This past summer, Peet's Coffee, founded in Berkeley back in 1966, was purchased by a German Company for $1 billion. Over the last half-century, on its way to becoming a billion dollar company, Peet's helped launch the Bay Area craft coffee movement, spawning places like Four Barrel, Blue Bottle, Philz, and other independent coffee shops. Today, there's a wealth of coffee shops to be found, each with its own distinctive flavor and fans.
These coffee shops take all different forms, ranging from hole in the wall basements with ripped couches and board games, to renovated warehouses with exposed wood beams, long steel tables, decorated with various electronics.
Blue Bottle headquarters, located near Oakland's Jack London Square, occupies a beautiful old brick building.
Blue Bottle is undeniably hip – and definitely one of the swankiest of the coffee shops that can be found in the Bay Area. Their coffee shops are minimalist altars to the exacting process of brewing.
"When we opened our little kiosk in Hayes Valley, it was all the things that weren’t coffee were kind of stripped away,” says Blue Bottle owner, James Freeman. “It turned out to be great because it let us focus on that one question – what does the coffee taste like?"
Freeman actually started out as a professional clarinet player, but his decision to open Blue Bottle in 2002 has turned out to be a pretty successful Plan B. He now has shops on both coasts, and sells his beans wholesale all over the country.
In October 2012, he sold the company to three venture capitalists for nearly $20 million. These investors are the new money, high tech types like the founders of Digg, About.com, and Instagram – not people you'd ordinarily associate with coffee.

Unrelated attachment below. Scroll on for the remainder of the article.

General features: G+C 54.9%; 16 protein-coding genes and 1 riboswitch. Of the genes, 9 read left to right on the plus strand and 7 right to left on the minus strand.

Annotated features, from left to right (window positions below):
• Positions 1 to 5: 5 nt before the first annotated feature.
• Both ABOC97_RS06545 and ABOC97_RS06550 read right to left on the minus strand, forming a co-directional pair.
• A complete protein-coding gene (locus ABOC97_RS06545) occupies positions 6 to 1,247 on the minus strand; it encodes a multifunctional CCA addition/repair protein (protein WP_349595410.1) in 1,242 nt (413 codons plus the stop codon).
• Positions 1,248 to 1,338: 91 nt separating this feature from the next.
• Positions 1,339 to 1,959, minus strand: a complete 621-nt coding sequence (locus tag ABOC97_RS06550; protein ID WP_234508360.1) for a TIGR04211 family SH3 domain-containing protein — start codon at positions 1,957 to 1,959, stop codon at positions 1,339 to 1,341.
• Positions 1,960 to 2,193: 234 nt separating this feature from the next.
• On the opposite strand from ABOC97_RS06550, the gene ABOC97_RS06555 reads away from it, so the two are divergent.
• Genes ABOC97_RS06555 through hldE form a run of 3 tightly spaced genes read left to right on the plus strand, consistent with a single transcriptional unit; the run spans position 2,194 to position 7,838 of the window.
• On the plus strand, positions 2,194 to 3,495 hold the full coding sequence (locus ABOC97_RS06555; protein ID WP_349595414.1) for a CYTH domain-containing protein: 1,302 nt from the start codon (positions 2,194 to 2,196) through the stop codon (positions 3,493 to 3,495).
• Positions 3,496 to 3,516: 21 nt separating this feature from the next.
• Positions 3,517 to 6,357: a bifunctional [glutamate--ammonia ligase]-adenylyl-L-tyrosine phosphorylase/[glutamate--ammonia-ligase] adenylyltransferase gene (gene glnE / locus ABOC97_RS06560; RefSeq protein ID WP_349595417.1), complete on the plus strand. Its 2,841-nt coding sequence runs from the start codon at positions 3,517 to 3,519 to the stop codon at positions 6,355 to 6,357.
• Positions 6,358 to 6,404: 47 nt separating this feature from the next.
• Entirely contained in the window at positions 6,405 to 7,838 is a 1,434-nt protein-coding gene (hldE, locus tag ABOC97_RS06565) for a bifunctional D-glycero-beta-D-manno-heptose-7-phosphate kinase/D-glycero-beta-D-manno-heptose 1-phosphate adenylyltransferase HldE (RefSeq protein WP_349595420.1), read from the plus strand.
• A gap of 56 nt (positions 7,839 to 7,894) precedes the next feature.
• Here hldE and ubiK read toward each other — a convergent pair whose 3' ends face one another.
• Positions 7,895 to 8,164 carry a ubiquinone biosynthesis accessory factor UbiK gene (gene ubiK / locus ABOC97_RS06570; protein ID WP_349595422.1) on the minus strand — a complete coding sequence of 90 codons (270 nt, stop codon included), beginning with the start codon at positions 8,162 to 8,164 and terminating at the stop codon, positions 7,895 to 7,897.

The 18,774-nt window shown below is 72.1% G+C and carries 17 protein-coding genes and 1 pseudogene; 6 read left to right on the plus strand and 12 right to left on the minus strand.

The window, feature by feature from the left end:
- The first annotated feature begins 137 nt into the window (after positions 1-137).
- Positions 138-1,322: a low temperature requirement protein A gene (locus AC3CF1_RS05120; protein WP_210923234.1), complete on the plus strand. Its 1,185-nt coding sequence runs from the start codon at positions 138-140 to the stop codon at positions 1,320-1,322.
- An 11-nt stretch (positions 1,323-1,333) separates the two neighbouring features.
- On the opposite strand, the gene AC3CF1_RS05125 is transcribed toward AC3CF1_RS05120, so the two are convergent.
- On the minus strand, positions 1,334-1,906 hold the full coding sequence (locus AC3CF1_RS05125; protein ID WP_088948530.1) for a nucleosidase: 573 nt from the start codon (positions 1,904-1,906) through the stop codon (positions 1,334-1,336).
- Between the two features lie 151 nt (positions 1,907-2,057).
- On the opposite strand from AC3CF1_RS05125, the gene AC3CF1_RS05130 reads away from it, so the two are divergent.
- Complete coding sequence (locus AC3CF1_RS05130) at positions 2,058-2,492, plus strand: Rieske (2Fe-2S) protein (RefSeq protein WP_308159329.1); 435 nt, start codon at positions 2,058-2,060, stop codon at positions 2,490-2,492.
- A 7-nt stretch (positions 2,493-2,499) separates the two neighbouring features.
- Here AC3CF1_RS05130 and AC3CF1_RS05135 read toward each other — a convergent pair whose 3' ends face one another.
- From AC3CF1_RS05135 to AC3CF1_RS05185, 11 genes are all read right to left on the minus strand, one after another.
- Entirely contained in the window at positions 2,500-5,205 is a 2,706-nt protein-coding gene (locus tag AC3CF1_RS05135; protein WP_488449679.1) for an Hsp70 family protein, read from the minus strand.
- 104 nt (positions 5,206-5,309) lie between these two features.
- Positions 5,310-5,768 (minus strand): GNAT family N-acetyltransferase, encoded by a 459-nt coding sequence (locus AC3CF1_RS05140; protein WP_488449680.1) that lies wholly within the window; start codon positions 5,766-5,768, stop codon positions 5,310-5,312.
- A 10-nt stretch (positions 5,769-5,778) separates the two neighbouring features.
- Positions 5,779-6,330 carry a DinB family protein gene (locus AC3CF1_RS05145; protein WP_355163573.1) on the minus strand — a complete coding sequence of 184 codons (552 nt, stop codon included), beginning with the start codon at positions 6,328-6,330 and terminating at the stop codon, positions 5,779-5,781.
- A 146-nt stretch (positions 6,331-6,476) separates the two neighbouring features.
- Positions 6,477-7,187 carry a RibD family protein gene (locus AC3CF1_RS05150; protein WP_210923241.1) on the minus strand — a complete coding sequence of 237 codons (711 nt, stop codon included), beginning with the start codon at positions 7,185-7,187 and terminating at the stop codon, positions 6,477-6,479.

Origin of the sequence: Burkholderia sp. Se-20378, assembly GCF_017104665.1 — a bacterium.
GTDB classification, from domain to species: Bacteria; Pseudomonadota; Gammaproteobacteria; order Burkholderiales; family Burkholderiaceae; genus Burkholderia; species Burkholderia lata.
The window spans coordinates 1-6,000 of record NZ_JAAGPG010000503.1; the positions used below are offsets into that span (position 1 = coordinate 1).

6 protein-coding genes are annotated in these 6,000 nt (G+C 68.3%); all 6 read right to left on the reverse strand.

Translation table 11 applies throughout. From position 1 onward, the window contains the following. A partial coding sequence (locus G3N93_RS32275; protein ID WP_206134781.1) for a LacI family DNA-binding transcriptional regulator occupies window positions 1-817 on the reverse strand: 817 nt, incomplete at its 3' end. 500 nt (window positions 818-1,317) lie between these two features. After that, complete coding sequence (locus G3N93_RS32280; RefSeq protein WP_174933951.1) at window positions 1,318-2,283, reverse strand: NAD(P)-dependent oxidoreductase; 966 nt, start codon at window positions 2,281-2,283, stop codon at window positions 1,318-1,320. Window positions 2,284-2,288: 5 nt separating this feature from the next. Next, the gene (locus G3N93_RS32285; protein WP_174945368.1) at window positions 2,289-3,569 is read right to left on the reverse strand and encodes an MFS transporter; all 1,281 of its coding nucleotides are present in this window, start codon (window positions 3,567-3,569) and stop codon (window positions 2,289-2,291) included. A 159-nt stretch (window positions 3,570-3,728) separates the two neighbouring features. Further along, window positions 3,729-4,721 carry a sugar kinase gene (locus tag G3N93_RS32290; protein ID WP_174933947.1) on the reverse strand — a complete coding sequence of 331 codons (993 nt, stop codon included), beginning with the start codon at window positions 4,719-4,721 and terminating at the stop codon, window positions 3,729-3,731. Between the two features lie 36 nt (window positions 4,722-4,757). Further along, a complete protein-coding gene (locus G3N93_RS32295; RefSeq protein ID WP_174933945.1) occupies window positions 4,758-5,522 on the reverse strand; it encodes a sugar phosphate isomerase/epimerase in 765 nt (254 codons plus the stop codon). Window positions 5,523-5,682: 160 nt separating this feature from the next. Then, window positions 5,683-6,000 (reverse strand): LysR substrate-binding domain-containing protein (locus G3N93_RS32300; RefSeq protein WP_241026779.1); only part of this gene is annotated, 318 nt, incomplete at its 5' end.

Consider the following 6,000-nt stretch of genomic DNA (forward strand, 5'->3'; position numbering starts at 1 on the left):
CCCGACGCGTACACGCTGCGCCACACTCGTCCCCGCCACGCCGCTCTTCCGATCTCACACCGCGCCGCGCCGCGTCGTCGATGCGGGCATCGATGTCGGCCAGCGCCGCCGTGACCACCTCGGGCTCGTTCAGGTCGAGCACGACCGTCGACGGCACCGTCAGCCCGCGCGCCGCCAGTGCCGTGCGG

If you live in San Francisco, there's one name that's inextricably linked with coffee; Phil Jaber, owner of Philz Coffee. Jaber calls himself the "Father in Chief of Coffee Operation" – and has a very different philosophy of coffee than Freeman. Where Blue Bottle is minimal, Philz is anything but; the shop is overflowing with stuff.
"I want to build culture, community. I want to make this space like your grandma’s house," says Jaber.
The space he's talking about is the original Philz location on 24th Street. It does feel a little bit like grandma's house, if your grandma was a crazy hippie.
Like Freeman, Jaber is also focused on expanding. There are currently 11 Philz locations around the Bay Area, and more coming. He made it very clear that while he wants to grow, it will be under his direction, and his alone. While the original location really reflects Jaber's character, none of the other branches have quite the same effect. They feel a little more like a chain. Perhaps there's no avoiding it when a shop expands.
Oakland’s Actual Café, on the other hand, is entirely unique. It manages to be both cozy and spacious; it's got bike racks mounted on the wall, handwritten menus, and local art. Owner Sal Bednarz thinks coffee shops should reflect their community.
"I think the social aspect of the community cafe is something we’ve lost touch with, especially here,” says Bednarz, “so we are trying to fill that niche of something that brings to the community together."
Bednarz is so focused on community that he did the coffee shop unthinkable: he instituted a laptop free weekend rule.
Actual Cafe is also different from places like Philz or Blue Bottle in that the cafe doesn't brew it's own coffee. They use coffee from McLaughlin Roasters, a family owned business in Emeryville. While Sal is devoted to bringing good coffee to his customers, he's particularly focused on making people feel welcome, and making coffee feel accessible, not elitist.
It seems that this might be the major division in coffee drinkers. There are some dedicated to getting an exact taste out of the cup, and who see it as an art form, and who really care about the subtleties and nuances of taste. Then, there are people for whom coffee should taste good, but are equally as concerned about the feeling, like when you eat chicken noodle soup when you're sick, or get popcorn at a movie theater. It's about comfort.
Regardless of which camp you fall into, you are one of many coffee lovers in the Bay Area. San Francisco has been ranked by The Daily Beast as the fifth most caffeinated city in America. It has 20 coffee shops for every 100,000 residents, and those residents pay an average of thirty dollars a month to get their caffeine fix. According to The Huffington Post, that's a little over twice the national spending average.
If you love coffee, the Bay Area is a good place to be. Better even, if you love to sell coffee.